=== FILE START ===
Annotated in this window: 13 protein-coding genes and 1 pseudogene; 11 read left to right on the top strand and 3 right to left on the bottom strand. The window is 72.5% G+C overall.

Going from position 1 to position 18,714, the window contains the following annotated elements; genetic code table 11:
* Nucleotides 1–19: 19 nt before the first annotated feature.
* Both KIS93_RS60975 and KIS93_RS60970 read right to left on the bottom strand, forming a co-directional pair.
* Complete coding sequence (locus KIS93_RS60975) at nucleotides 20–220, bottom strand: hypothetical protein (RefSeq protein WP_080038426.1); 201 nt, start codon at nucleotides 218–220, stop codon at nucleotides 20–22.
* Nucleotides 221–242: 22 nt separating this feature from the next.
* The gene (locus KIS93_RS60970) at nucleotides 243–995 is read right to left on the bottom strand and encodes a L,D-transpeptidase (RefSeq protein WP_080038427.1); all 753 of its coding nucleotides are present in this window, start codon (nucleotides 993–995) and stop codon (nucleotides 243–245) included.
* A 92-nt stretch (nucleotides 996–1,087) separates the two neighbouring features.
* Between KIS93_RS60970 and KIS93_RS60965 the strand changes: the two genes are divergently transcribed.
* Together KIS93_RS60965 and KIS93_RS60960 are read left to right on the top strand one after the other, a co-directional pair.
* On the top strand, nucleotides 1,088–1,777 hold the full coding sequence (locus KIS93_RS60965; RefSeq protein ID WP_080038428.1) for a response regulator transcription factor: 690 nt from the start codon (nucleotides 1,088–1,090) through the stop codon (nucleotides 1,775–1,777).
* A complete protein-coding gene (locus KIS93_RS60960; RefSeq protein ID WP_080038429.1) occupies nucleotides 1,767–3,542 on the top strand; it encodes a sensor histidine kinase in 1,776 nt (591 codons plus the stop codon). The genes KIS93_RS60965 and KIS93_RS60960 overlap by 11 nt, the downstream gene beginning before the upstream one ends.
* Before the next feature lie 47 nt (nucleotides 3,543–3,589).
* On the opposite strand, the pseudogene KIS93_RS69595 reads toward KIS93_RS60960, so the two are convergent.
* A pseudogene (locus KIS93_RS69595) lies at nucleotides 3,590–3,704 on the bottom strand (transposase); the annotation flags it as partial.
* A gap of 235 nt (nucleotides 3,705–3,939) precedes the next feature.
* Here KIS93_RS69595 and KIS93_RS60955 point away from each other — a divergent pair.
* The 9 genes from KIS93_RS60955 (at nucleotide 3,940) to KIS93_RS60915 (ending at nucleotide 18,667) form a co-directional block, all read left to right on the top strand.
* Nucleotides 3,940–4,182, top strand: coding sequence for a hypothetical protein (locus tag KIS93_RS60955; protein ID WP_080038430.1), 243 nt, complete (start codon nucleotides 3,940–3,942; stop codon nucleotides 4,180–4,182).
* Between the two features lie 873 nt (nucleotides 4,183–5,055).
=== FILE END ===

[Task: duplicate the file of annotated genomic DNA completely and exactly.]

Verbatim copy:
Annotated in this window: 13 protein-coding genes and 1 pseudogene; 11 read left to right on the top strand and 3 right to left on the bottom strand. The window is 72.5% G+C overall.

Going from position 1 to position 18,714, the window contains the following annotated elements; genetic code table 11:
* Nucleotides 1–19: 19 nt before the first annotated feature.
* Both KIS93_RS60975 and KIS93_RS60970 read right to left on the bottom strand, forming a co-directional pair.
* Complete coding sequence (locus KIS93_RS60975) at nucleotides 20–220, bottom strand: hypothetical protein (RefSeq protein WP_080038426.1); 201 nt, start codon at nucleotides 218–220, stop codon at nucleotides 20–22.
* Nucleotides 221–242: 22 nt separating this feature from the next.
* The gene (locus KIS93_RS60970) at nucleotides 243–995 is read right to left on the bottom strand and encodes a L,D-transpeptidase (RefSeq protein WP_080038427.1); all 753 of its coding nucleotides are present in this window, start codon (nucleotides 993–995) and stop codon (nucleotides 243–245) included.
* A 92-nt stretch (nucleotides 996–1,087) separates the two neighbouring features.
* Between KIS93_RS60970 and KIS93_RS60965 the strand changes: the two genes are divergently transcribed.
* Together KIS93_RS60965 and KIS93_RS60960 are read left to right on the top strand one after the other, a co-directional pair.
* On the top strand, nucleotides 1,088–1,777 hold the full coding sequence (locus KIS93_RS60965; RefSeq protein ID WP_080038428.1) for a response regulator transcription factor: 690 nt from the start codon (nucleotides 1,088–1,090) through the stop codon (nucleotides 1,775–1,777).
* A complete protein-coding gene (locus KIS93_RS60960; RefSeq protein ID WP_080038429.1) occupies nucleotides 1,767–3,542 on the top strand; it encodes a sensor histidine kinase in 1,776 nt (591 codons plus the stop codon). The genes KIS93_RS60965 and KIS93_RS60960 overlap by 11 nt, the downstream gene beginning before the upstream one ends.
* Before the next feature lie 47 nt (nucleotides 3,543–3,589).
* On the opposite strand, the pseudogene KIS93_RS69595 reads toward KIS93_RS60960, so the two are convergent.
* A pseudogene (locus KIS93_RS69595) lies at nucleotides 3,590–3,704 on the bottom strand (transposase); the annotation flags it as partial.
* A gap of 235 nt (nucleotides 3,705–3,939) precedes the next feature.
* Here KIS93_RS69595 and KIS93_RS60955 point away from each other — a divergent pair.
* The 9 genes from KIS93_RS60955 (at nucleotide 3,940) to KIS93_RS60915 (ending at nucleotide 18,667) form a co-directional block, all read left to right on the top strand.
* Nucleotides 3,940–4,182, top strand: coding sequence for a hypothetical protein (locus tag KIS93_RS60955; protein ID WP_080038430.1), 243 nt, complete (start codon nucleotides 3,940–3,942; stop codon nucleotides 4,180–4,182).
* Between the two features lie 873 nt (nucleotides 4,183–5,055).